New Books Network

Philip W. Clements, “Science in an Extreme Environment: The American Mount Everest Expedition” (U Pittsburgh Press, 2018)
Historian of Science Philip W. Clements discusses the 1963 American Mount Everest Expedition. His book, Science in an Extreme Environment: The American Mount Everest Expedition, is now out with University of Pittsburgh Press (2018). Part I, originally posted in November 2017, focuses on the goals and events of the expedition.... Read More
David Munns, “Engineering the Environment: Phytotrons and the Quest for Climate Control in the Cold War” (U Pittsburgh Press, 2017)
“Phytotron” is such a great name for something that is, when you look at it, a high-tech greenhouse. But don’t sell it short! The phytotron was not only at the center of post-war plant science, but also connected to the Cold War, commercial agriculture, and long-duration space flight. Today I... Read More
David Karol, “Red, Green, and Blue: The Partisan Divide on Environmental Issues” (Cambridge UP, 2019)
David Karol’s new book, Red, Green, and Blue: The Partisan Divide on Environmental Issues (Cambridge UP, 2019), examines the history of environmental policy as it has operated within or as it has been integrated into American political parties. He ably integrates the early conservation movement into the discussion, providing foundational understandings... Read More
Gökçe Günel, “Spaceship in the Desert: Energy, Climate Change, and Urban Design in Abu Dhabi” (Duke UP, 2019)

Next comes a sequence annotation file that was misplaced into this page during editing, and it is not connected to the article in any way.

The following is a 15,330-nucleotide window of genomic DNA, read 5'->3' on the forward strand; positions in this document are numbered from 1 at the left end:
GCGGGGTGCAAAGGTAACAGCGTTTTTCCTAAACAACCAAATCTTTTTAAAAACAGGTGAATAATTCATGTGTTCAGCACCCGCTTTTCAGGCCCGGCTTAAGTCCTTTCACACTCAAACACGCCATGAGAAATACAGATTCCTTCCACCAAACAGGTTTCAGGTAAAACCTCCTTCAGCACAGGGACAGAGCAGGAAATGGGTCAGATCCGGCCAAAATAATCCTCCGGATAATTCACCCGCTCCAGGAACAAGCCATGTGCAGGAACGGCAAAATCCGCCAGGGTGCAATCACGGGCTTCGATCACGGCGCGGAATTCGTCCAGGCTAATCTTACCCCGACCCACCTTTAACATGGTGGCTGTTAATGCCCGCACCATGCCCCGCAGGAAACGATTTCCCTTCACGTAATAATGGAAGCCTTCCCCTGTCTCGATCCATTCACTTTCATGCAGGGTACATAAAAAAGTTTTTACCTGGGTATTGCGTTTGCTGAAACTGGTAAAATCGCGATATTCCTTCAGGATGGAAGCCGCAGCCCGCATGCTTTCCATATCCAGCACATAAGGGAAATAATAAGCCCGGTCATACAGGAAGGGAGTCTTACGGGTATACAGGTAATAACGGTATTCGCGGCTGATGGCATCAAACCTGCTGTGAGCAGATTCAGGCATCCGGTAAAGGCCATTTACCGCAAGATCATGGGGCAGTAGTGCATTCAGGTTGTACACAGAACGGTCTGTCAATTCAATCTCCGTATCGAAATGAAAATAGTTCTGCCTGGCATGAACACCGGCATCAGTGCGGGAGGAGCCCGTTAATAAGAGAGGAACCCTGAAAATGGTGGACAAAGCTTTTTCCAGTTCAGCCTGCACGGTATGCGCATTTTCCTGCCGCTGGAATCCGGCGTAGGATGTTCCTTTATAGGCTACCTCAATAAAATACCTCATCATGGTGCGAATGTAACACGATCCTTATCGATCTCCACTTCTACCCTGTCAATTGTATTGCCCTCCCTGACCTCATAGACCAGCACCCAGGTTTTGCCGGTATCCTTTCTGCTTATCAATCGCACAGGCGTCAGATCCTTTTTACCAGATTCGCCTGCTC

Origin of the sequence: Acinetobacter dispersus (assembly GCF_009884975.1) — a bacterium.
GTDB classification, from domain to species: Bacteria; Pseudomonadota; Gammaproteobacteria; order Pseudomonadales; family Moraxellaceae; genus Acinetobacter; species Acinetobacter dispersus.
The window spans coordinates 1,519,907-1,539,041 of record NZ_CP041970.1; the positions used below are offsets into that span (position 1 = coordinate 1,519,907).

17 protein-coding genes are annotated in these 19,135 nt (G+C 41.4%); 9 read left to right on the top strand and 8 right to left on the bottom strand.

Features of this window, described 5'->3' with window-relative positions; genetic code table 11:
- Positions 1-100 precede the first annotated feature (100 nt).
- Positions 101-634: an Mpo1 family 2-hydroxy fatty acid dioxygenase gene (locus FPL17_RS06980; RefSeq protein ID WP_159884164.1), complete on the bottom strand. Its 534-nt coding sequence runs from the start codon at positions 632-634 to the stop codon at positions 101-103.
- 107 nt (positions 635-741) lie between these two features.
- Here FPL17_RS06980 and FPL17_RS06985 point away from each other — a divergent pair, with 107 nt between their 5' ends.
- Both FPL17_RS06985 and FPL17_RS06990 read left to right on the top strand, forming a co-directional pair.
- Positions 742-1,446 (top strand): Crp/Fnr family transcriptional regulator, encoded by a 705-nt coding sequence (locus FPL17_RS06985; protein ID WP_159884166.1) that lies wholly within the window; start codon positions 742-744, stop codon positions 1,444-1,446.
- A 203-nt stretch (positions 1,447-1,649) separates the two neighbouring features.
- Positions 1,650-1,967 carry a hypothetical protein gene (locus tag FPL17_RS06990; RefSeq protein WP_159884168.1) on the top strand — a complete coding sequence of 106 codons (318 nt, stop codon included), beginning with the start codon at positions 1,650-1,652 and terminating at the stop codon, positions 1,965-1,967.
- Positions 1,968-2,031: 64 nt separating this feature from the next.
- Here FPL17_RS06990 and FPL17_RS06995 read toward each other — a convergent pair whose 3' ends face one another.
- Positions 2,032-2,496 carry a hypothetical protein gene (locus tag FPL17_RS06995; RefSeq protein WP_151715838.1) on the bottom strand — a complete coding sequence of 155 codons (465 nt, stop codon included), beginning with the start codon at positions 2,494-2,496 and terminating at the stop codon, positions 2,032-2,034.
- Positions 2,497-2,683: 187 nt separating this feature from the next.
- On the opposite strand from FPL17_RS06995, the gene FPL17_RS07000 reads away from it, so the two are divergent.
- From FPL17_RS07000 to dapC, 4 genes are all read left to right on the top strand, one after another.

Whether in space colonies or through geo-engineering, the looming disaster of climate change inspires no shortage of techno-utopian visions of human survival. Most of such hypotheses remain science fiction, but in Spaceship in the Desert: Energy, Climate Change, and Urban Design in Abu Dhabi (Duke University Press, 2019), Gökçe Günel... Read More
Kris Lane, “Potosí: The Silver City That Changed the World” (U California Press, 2019)
In 1545, a native Andean prospector hit pay dirt on a desolate red mountain in highland Bolivia. There followed the world’s greatest silver bonanza, making the Cerro Rico or “Rich Hill” and the Imperial Villa of Potosí instant legends, famous from Istanbul to Beijing. The Cerro Rico alone provided over... Read More
Jennifer Thomson, “The Wild and the Toxic: American Environmentalism and the Politics of Health” (UNC Press, 2019)
The first wealth is health, according to Emerson. Among health’s riches is its political potential. Few know this better than environmentalists. In her debut book, The Wild and the Toxic: American Environmentalism and the Politics of Health (UNC Press, 2019), historian Jennifer Thomson revisits canonical figures and events from the... Read More
Rosalyn LaPier, “Invisible Reality: Storytellers, Storytakers, and the Supernatural World of the Blackfeet” (U Nebraska Press, 2017)
In Invisible Reality: Storytellers, Storytakers, and the Supernatural World of the Blackfeet (University of Nebraska Press, 2017), author Rosalyn LaPier, an associate professor in environmental studies at the University of Montana, complicates several narratives about Native people and the nonhuman world. Rather than “living in harmony with nature,” as stereotyped... Read More